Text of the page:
Scientologists have quite a few weapons against this confusion. They are not secret weapons. In fact, to start with, there is one in the name Scientology itself. The word Scientology means “knowing how to know.” If you’re a news buff or an information addict, you’ve got to like that, right? How do “I know” what I’ve been told is true? Well, knowing HOW to know, would be where you’d start, right?
We Scientologists have some very cool tools to help us make sense of the news and information we receive.
I can’t speak for all Scientologists, just myself, but I would guess many use these same tools.
The first tool in my Scientology toolkit is from a wonderful article written by L Ron Hubbard called “Personal Integrity.”
“What is true for you is what you have observed yourself. And when you lose that, you have lost everything.
What is personal integrity? Personal integrity is knowing what you know.…
“And not necessarily maintaining a skeptical attitude, a critical attitude or an open mind—not necessarily maintaining these things at all—but certainly maintaining sufficient personal integrity and sufficient personal belief and confidence in self and courage that we can observe what we observe and say what we have observed.”—L. Ron Hubbard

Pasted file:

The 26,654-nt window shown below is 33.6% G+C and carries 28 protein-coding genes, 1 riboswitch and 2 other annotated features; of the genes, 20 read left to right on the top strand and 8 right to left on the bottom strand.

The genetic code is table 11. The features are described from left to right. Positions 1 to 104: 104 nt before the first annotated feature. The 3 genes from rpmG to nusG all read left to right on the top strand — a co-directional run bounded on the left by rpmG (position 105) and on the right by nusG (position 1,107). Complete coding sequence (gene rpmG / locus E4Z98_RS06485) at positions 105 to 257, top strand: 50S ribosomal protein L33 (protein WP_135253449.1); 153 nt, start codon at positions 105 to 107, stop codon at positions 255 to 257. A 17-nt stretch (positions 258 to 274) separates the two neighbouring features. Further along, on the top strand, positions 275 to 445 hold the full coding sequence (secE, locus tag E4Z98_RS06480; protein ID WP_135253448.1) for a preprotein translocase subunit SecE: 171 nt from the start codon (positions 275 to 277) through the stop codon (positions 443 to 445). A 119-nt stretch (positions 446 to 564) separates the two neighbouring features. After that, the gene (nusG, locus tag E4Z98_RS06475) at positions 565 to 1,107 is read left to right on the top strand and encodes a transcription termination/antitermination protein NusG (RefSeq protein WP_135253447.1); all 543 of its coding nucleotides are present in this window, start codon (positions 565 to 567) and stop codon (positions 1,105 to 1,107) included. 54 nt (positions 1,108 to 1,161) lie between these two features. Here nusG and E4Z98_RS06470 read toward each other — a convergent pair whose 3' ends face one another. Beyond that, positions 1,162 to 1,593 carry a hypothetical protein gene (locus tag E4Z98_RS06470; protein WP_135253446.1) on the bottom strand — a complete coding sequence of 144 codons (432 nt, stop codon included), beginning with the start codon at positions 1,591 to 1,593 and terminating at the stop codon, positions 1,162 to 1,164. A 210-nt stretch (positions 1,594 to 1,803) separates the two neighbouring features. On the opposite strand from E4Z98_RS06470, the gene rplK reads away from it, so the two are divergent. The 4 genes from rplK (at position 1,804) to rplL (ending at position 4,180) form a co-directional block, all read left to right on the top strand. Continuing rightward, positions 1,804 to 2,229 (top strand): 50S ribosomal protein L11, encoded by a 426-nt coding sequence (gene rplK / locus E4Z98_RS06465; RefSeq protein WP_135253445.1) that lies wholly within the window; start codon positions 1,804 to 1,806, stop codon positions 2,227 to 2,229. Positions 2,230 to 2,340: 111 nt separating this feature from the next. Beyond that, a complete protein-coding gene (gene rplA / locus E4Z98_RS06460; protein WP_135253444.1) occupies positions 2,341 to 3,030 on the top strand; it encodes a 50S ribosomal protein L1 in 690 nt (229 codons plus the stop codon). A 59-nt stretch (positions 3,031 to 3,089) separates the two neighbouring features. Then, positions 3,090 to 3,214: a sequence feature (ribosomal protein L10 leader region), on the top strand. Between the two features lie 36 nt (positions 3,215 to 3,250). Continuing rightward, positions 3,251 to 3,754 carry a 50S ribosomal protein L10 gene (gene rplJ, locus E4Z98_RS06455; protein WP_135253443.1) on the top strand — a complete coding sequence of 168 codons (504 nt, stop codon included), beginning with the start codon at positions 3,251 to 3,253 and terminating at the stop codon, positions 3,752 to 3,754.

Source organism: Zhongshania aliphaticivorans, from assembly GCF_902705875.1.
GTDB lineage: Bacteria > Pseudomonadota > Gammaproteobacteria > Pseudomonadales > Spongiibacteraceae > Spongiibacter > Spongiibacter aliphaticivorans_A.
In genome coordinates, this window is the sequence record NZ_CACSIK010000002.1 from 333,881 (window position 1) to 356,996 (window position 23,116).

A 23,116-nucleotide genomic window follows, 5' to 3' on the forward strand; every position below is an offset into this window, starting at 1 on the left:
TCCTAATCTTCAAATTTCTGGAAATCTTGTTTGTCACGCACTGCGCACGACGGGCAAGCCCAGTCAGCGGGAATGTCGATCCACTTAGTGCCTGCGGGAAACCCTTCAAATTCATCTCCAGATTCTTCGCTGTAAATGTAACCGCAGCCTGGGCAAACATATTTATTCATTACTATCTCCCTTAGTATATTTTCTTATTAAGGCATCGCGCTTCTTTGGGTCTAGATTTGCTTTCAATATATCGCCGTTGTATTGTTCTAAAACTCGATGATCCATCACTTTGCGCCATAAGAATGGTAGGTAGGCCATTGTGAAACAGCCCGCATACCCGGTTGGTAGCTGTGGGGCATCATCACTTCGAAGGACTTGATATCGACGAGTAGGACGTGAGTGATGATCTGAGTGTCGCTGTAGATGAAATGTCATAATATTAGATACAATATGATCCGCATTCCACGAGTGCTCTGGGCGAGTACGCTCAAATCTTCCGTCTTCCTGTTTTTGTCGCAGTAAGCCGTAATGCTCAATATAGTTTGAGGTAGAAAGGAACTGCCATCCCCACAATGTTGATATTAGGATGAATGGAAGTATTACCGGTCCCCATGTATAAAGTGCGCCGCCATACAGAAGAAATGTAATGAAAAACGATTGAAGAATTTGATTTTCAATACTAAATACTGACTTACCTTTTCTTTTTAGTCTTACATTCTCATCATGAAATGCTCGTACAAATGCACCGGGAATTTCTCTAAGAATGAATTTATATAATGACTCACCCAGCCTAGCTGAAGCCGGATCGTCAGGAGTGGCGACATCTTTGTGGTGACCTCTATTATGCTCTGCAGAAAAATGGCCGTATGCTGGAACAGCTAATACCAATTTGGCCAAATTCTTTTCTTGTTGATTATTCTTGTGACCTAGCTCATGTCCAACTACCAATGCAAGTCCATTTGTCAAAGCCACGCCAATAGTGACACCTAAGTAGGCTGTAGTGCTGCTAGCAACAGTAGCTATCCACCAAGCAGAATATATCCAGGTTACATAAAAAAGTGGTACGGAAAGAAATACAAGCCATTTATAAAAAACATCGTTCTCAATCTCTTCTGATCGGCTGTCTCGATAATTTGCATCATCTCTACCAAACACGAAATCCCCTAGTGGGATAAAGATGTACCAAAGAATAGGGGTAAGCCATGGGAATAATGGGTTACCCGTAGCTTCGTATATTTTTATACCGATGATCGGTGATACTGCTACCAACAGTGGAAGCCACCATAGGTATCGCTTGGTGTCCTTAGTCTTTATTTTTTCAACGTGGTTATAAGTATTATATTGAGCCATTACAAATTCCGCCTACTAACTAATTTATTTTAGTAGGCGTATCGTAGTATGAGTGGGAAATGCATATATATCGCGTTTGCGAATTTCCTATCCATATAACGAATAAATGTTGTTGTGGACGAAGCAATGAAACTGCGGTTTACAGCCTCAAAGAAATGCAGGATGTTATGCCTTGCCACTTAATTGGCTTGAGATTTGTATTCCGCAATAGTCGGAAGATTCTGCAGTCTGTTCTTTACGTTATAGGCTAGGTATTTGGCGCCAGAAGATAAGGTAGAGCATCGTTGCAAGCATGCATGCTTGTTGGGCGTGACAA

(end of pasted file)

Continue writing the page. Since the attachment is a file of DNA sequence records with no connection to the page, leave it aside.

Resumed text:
Now when you apply that to the news cycle and the sources of news and keep on applying it, you start to become a pretty sharp cookie. If the weatherman is wrong, you notice it—you don’t doubt yourself. If the business reporter says something that doesn’t pan out, you put him on your naughty list. And if your local scribe describes an event that you have firsthand knowledge of, in a false or fake way, he just gets ignored from there on until he proves himself to be responsible with the truth. You don’t doubt your observation. You may go back and look again and ensure you are really seeing what you are seeing, but you don’t doubt and become confused.Another tool at our disposal is a body of knowledge called Study Technology. You can take a free course on the subject online. This is all about comprehension and the ability to apply what you’ve just learned. Whether it is the spoken or written word, can you comprehend exactly what you are being told and then put it into application? Being of the mindset to put anything you hear into application makes you a little dangerous to lie to. People begin to notice that you work things out quickly, try them out and don’t just accept anything they have to say. When you try to apply some of the junk spit out by the media with this information under your belt, it becomes obvious when they know what they are talking about and when they don’t. Another point is you stop being confused by useless information that does not work out in real life. You just let it go or file it in your trivia section.